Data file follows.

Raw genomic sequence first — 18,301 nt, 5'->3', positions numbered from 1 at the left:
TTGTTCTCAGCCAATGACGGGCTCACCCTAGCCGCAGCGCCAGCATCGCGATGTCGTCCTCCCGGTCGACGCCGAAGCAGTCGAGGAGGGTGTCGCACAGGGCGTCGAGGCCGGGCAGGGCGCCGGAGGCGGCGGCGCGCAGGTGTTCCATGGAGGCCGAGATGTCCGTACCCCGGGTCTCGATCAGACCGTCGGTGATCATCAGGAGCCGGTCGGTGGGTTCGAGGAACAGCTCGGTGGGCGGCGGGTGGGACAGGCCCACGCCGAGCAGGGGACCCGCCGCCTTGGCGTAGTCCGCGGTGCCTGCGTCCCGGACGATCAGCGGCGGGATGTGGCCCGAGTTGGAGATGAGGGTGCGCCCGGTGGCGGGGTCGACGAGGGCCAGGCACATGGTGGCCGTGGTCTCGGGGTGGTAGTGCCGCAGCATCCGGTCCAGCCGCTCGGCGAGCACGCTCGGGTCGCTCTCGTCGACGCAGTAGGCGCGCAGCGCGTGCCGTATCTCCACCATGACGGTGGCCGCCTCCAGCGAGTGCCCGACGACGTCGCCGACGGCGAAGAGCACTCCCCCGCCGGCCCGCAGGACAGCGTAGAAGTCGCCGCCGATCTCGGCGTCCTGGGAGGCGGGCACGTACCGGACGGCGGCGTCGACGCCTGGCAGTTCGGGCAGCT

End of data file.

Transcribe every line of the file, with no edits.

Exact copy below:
Raw genomic sequence first — 18,301 nt, 5'->3', positions numbered from 1 at the left:
TTGTTCTCAGCCAATGACGGGCTCACCCTAGCCGCAGCGCCAGCATCGCGATGTCGTCCTCCCGGTCGACGCCGAAGCAGTCGAGGAGGGTGTCGCACAGGGCGTCGAGGCCGGGCAGGGCGCCGGAGGCGGCGGCGCGCAGGTGTTCCATGGAGGCCGAGATGTCCGTACCCCGGGTCTCGATCAGACCGTCGGTGATCATCAGGAGCCGGTCGGTGGGTTCGAGGAACAGCTCGGTGGGCGGCGGGTGGGACAGGCCCACGCCGAGCAGGGGACCCGCCGCCTTGGCGTAGTCCGCGGTGCCTGCGTCCCGGACGATCAGCGGCGGGATGTGGCCCGAGTTGGAGATGAGGGTGCGCCCGGTGGCGGGGTCGACGAGGGCCAGGCACATGGTGGCCGTGGTCTCGGGGTGGTAGTGCCGCAGCATCCGGTCCAGCCGCTCGGCGAGCACGCTCGGGTCGCTCTCGTCGACGCAGTAGGCGCGCAGCGCGTGCCGTATCTCCACCATGACGGTGGCCGCCTCCAGCGAGTGCCCGACGACGTCGCCGACGGCGAAGAGCACTCCCCCGCCGGCCCGCAGGACAGCGTAGAAGTCGCCGCCGATCTCGGCGTCCTGGGAGGCGGGCACGTACCGGACGGCGGCGTCGACGCCTGGCAGTTCGGGCAGCT